Brawlin' Broads: Jael and Sisera

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Artemisia Gentileschi, Jael and Sisera, 1620
Brawlin' Broads
By BLAIR HUXMAN

The Italian baroque artist Artemisia Gentileschi depicts a murderous biblical scene in Jael and Sisera. The scene comes from the Book of Judges and shows Jael's decision to murder Sisera, a Canaanite general who is a threat to her people. Sisera was a cruel leader who ruled the Israelites for over 20 years. During one battle, Sisera escapes and Jael, the wife of Herber the Kenite, welcomes him into her tent. She feeds and comforts him, even possible seducing the warlord. While he rests, she drives a tent peg into his brain. Jael appears almost serene before the act. She is determined to do what will save her people. Gentileschi chose to show the moment directly before the climax of the scene. Her arm carefully aiming above his head before crashing down leaves the viewer with a gut feeling of suspense and impatience. What happens next? Is she successful? By showing the moment directly before the murder, Gentileschi leaves the viewer in a suspended state of anticipation.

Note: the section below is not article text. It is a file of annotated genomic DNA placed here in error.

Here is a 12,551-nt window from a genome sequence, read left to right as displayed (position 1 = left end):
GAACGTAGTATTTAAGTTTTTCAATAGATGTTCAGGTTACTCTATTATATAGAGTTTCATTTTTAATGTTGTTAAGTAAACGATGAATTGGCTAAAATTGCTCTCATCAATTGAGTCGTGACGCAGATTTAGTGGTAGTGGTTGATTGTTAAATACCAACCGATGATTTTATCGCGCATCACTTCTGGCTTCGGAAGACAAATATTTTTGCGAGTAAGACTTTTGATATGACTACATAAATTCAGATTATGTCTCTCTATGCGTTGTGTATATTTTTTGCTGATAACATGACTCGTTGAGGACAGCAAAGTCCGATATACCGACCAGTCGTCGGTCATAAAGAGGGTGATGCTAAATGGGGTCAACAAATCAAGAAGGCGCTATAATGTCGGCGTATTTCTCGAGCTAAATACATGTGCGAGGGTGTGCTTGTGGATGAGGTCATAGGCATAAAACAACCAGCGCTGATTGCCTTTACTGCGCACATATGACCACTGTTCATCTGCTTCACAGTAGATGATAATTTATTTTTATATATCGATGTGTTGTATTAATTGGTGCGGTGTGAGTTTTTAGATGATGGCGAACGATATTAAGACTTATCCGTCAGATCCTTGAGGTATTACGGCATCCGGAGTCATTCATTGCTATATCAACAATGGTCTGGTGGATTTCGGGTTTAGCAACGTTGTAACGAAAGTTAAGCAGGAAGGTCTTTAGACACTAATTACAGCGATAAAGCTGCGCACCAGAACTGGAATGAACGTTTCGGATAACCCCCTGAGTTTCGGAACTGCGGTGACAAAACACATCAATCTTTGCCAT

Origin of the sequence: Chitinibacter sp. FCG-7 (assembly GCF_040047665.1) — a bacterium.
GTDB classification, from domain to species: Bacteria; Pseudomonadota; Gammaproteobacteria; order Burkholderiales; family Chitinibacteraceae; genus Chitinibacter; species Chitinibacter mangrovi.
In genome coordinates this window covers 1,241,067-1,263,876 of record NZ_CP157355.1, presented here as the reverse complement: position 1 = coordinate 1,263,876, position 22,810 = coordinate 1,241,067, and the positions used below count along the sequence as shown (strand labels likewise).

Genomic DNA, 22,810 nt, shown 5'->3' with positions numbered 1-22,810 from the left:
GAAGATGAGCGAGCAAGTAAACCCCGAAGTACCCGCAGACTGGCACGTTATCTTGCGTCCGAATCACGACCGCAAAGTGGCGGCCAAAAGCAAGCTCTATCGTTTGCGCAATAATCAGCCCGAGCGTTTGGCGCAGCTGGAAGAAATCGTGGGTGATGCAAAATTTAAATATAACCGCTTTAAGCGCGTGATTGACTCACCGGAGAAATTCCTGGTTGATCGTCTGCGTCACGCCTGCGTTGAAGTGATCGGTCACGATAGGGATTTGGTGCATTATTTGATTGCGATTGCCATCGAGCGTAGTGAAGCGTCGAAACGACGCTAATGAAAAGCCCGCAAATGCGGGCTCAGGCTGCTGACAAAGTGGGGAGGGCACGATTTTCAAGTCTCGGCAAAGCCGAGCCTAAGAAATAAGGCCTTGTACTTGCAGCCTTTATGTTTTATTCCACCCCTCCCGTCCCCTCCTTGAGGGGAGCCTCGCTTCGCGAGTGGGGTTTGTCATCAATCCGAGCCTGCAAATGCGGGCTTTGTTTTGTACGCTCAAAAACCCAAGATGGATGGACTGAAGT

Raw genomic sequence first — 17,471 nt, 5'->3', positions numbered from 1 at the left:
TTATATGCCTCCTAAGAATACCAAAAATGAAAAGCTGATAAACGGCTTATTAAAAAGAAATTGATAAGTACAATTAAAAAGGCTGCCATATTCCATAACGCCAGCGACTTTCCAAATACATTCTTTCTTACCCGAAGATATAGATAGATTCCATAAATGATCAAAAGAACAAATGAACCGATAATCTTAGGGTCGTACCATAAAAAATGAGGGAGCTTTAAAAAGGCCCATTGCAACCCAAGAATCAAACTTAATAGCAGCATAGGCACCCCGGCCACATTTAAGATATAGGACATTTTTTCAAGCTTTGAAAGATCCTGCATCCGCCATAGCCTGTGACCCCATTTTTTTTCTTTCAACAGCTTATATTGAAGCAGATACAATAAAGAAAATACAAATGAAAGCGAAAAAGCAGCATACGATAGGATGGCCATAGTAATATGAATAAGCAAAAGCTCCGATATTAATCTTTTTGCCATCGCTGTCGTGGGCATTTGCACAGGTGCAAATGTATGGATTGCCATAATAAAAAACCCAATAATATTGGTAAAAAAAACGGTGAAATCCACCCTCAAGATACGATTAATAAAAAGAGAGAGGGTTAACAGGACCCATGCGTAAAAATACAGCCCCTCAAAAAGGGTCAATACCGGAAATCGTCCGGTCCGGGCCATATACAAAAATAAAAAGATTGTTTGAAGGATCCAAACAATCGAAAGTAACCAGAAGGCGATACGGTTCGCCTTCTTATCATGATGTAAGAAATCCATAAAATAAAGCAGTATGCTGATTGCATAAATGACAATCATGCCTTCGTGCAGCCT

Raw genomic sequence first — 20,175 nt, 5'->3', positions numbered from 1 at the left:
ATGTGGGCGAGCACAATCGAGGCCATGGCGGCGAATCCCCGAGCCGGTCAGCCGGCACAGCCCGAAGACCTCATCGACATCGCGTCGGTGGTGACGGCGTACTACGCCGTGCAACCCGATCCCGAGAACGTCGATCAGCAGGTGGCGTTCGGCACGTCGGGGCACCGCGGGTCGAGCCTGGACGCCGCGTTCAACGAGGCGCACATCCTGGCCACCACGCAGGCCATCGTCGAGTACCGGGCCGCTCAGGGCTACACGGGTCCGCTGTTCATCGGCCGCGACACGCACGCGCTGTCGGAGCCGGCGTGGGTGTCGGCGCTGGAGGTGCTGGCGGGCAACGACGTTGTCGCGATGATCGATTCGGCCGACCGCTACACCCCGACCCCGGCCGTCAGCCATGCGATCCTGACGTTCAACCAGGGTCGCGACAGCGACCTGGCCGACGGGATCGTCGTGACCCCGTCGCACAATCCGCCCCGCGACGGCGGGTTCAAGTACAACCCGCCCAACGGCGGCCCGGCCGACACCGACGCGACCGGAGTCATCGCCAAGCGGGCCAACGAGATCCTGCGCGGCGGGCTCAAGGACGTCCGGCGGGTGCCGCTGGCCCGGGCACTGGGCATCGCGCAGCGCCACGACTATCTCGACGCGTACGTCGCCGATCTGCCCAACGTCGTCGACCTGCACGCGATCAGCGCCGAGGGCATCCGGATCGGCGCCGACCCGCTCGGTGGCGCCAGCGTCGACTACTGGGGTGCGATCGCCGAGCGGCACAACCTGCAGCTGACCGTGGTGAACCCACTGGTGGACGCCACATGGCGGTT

Gentileschi was inspired by Caravaggio and was influenced by his unique style. This work is similar to Judith Beheading Holofernes, in that a biblical woman acts independently to murder a military leader to preserve her people. Caravaggio's work was praised and set a precedent for depicting female independence. Without it, Gentileschi's painting of a woman not acting under the influence of a man would have been met with fervent criticism. Gentileschi's style shares many similarities to Caravaggio. Clothes have soft folds and fall gracefully and characters are softly illuminated by an outside light source. Many art historians have noticed a resemblance between Caravaggio's face and Sisera's. Some believe she is symbolically disgracing her long time idol by killing him in this painting. However, historians do not know what caused this seemingly sudden disdain for her primary influencer. It almost appears like Jael is sculpting marble - which could hold and entirely different meaning. No one knows exactly what feelings she is conveying towards Caravaggio. No matter the meaning, Gentileschi intentionally draws the viewer into this dramatic scene with her skillful depictions of human emotion and form.

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